What excellent timing for this report to come out! Very interesting statistics, however I know that every librarian out there is reading this report and thinking, “But what about the kids that don’t have access to the knowledge or tools to do this?” That’s the participation gap, and I think libraries need to start thinking about somehow filling it. I’ll be the first to admit that it won’t be easy, but we’re probably these kids’ only hope.
Of course, this report should also have you asking yourself if these kids can mash your library’s content into that mix, and I don’t just mean what’s in your catalog or databases. No, I mean your online guides, local history projects, podcasts, events (both online and offline), blog posts, RSS feeds, and more. What kind of an online presence does your library even have available to them for this kind of thing? It’s an interesting idea, isn’t it?
I just can’t resist a few more excerpts from the article because it’s so illustrative of what I’ve been trying to say on this site.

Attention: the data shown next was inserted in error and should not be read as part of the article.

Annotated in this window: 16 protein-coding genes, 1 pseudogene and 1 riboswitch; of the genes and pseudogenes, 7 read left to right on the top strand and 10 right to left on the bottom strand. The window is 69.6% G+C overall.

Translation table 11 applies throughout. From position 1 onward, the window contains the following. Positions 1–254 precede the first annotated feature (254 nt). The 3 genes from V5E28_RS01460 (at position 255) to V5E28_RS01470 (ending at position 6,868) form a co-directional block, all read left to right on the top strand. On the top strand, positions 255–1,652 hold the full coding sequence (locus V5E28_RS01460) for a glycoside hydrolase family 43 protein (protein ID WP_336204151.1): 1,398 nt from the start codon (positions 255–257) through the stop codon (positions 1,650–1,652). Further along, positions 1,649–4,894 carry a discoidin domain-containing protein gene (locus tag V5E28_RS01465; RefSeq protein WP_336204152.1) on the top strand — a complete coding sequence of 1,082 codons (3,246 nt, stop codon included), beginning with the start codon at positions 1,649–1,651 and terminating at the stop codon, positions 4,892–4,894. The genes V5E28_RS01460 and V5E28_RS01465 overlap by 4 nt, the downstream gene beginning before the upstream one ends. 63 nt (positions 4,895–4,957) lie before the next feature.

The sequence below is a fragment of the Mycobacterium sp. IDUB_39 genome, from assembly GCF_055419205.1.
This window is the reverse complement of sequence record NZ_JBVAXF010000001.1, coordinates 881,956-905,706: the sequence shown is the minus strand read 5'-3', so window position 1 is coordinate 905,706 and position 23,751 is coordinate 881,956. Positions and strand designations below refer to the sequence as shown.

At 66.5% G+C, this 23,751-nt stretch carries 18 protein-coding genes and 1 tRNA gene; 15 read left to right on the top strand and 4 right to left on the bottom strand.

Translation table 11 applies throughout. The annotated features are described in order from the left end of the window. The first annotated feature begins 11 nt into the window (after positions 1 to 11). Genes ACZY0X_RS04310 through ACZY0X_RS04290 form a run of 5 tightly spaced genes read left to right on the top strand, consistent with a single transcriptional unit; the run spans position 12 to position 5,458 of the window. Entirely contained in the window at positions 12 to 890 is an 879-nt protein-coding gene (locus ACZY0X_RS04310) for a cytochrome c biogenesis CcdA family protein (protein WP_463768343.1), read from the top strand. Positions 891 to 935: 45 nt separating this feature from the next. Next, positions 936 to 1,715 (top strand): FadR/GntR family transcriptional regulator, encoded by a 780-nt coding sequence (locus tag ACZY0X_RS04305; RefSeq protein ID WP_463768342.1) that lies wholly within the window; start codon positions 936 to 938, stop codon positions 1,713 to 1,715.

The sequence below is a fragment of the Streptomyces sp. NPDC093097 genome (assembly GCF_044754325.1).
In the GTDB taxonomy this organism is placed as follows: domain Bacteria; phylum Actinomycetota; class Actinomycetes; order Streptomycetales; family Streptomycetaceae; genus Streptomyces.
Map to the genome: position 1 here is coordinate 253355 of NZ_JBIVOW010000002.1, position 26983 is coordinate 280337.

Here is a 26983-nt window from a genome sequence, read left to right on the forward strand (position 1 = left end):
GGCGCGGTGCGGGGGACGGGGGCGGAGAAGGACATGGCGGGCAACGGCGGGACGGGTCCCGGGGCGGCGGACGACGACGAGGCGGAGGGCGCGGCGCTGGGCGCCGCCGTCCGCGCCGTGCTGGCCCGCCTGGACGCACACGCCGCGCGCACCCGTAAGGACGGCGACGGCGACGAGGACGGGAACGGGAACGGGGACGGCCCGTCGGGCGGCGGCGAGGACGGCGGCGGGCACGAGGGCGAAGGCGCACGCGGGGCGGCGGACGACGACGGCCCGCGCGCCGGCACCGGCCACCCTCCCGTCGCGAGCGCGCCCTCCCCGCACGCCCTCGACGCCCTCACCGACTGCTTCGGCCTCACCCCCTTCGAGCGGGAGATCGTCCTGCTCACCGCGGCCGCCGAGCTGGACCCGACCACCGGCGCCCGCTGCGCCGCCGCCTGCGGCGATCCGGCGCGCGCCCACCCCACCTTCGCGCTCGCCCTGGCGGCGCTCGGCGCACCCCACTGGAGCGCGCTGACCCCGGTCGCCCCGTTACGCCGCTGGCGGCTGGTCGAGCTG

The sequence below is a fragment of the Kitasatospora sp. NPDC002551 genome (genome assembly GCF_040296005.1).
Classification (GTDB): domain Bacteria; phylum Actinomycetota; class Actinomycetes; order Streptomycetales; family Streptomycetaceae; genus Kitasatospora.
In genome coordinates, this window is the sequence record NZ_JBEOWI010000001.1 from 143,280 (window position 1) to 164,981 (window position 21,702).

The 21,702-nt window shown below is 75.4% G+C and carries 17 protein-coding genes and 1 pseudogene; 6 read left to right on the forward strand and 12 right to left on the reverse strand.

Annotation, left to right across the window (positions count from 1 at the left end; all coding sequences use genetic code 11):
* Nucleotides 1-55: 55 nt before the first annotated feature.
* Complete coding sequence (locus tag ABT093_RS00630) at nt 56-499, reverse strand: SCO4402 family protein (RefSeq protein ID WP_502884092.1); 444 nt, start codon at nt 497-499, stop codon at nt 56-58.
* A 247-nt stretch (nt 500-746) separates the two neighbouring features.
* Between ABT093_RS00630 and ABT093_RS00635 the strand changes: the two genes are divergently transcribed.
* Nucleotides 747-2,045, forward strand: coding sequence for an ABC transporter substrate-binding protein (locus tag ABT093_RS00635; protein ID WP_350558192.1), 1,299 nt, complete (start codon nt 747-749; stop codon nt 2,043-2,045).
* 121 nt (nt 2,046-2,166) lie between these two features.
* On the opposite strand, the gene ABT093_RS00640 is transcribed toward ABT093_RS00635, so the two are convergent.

Is your library offering IM reference yet? If not, you should be. And we should be using blogs, RSS, and aggregators to teach better searching (and information literacy in general).
This generation is completely shifted, and it’s what they expect. You have to start shifting your services so that they can take advantage of them when they need them and where they need them. Don’t just sit there waiting for them to walk up to the reference desk in your physical building.
Don’t you long for the day you could hear kids talk about online library services as being “so easy that it was unrealistic to expect people not to do it!”
This gets back to the whole 4Cs thing I’ve been talking about lately regarding social software and library websites: conversation, community, commons, and collaboration. These kids want interactivity, and they want to be able to contribute. And that includes contributing to their libraries, if we let them.
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